Corner’s rule states that in woody plants, twigs (current-year shoots) with thicker stems support larger leaves. Larger leaf areas require thicker twigs for hydraulic and mechanical support, but a question remains as to why the pattern of thicker twigs resulting in larger leaves emerges, and also as to whether total leaf area should be partitioned into many small leaves or a few large leaves. Corner’s rule implies that larger twig leaf areas should be partitioned into larger sized leaves.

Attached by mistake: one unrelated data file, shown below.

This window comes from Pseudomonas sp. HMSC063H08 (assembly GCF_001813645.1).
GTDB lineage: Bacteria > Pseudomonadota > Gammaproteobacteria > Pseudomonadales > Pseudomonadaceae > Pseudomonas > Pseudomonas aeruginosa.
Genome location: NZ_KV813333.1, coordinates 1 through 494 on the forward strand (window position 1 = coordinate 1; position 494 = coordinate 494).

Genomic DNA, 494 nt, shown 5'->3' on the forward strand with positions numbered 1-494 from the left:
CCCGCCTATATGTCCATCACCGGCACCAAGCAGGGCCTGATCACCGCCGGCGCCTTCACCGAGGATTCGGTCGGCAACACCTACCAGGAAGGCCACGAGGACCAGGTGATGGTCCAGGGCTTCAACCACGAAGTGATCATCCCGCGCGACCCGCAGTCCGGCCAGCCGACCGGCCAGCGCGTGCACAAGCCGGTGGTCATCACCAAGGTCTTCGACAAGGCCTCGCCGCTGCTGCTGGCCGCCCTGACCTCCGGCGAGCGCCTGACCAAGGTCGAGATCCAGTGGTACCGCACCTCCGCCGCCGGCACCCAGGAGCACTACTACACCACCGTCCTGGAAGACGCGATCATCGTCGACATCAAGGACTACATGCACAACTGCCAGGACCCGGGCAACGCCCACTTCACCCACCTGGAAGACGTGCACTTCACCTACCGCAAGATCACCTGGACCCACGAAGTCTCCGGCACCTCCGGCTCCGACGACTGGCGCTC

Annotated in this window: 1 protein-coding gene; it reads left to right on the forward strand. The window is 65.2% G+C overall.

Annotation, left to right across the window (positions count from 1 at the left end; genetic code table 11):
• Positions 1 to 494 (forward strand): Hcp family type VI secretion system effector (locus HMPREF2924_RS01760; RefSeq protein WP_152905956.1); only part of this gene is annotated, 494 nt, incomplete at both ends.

Smith et al. verified Corner’s rule in six co-occurring and functionally similar species, finding that individual increases in leaf size correlate in a strikingly consistent manner with increases to twig leaf area. Supporting their hypothesis with computer simulations, the authors propose that the resulting pattern of leaf formation optimises whole twig photosynthesis, thereby offsetting the cost of the endeavour of producing larger leaves.
Smith, D. D., Sperry, J. S., & Adler, F. R. (2016). Convergence in leaf size versus twig leaf area scaling: do plants optimize leaf area partitioning? Annals of Botany, 119(3), 447–456. https://doi.org/10.1093/aob/mcw231